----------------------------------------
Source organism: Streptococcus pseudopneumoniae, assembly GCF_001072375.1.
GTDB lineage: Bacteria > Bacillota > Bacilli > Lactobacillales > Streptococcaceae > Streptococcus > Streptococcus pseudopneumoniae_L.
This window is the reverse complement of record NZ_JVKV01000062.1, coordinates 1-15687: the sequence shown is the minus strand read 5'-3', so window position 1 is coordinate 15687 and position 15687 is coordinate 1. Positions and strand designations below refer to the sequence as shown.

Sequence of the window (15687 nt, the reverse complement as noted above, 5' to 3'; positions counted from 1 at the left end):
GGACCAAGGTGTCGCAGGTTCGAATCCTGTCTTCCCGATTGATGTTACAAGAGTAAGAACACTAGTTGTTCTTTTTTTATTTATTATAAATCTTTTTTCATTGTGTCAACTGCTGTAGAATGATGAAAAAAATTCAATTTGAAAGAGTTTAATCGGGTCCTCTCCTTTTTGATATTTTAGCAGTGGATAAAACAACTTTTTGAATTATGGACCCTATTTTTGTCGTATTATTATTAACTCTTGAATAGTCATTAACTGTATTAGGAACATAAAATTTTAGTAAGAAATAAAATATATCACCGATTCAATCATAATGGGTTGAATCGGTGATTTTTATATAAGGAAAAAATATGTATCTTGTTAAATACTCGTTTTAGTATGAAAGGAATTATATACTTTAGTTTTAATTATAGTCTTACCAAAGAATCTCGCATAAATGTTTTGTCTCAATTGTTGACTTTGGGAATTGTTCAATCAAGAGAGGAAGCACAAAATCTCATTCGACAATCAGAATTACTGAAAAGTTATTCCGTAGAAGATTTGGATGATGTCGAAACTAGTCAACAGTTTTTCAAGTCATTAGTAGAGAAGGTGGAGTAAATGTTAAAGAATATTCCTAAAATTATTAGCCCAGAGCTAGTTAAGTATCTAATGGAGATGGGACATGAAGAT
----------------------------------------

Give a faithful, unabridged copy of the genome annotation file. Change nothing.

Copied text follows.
Source organism: Streptococcus pseudopneumoniae, assembly GCF_001072375.1.
GTDB lineage: Bacteria > Bacillota > Bacilli > Lactobacillales > Streptococcaceae > Streptococcus > Streptococcus pseudopneumoniae_L.
This window is the reverse complement of record NZ_JVKV01000062.1, coordinates 1-15687: the sequence shown is the minus strand read 5'-3', so window position 1 is coordinate 15687 and position 15687 is coordinate 1. Positions and strand designations below refer to the sequence as shown.

Sequence of the window (15687 nt, the reverse complement as noted above, 5' to 3'; positions counted from 1 at the left end):
GGACCAAGGTGTCGCAGGTTCGAATCCTGTCTTCCCGATTGATGTTACAAGAGTAAGAACACTAGTTGTTCTTTTTTTATTTATTATAAATCTTTTTTCATTGTGTCAACTGCTGTAGAATGATGAAAAAAATTCAATTTGAAAGAGTTTAATCGGGTCCTCTCCTTTTTGATATTTTAGCAGTGGATAAAACAACTTTTTGAATTATGGACCCTATTTTTGTCGTATTATTATTAACTCTTGAATAGTCATTAACTGTATTAGGAACATAAAATTTTAGTAAGAAATAAAATATATCACCGATTCAATCATAATGGGTTGAATCGGTGATTTTTATATAAGGAAAAAATATGTATCTTGTTAAATACTCGTTTTAGTATGAAAGGAATTATATACTTTAGTTTTAATTATAGTCTTACCAAAGAATCTCGCATAAATGTTTTGTCTCAATTGTTGACTTTGGGAATTGTTCAATCAAGAGAGGAAGCACAAAATCTCATTCGACAATCAGAATTACTGAAAAGTTATTCCGTAGAAGATTTGGATGATGTCGAAACTAGTCAACAGTTTTTCAAGTCATTAGTAGAGAAGGTGGAGTAAATGTTAAAGAATATTCCTAAAATTATTAGCCCAGAGCTAGTTAAGTATCTAATGGAGATGGGACATGAAGAT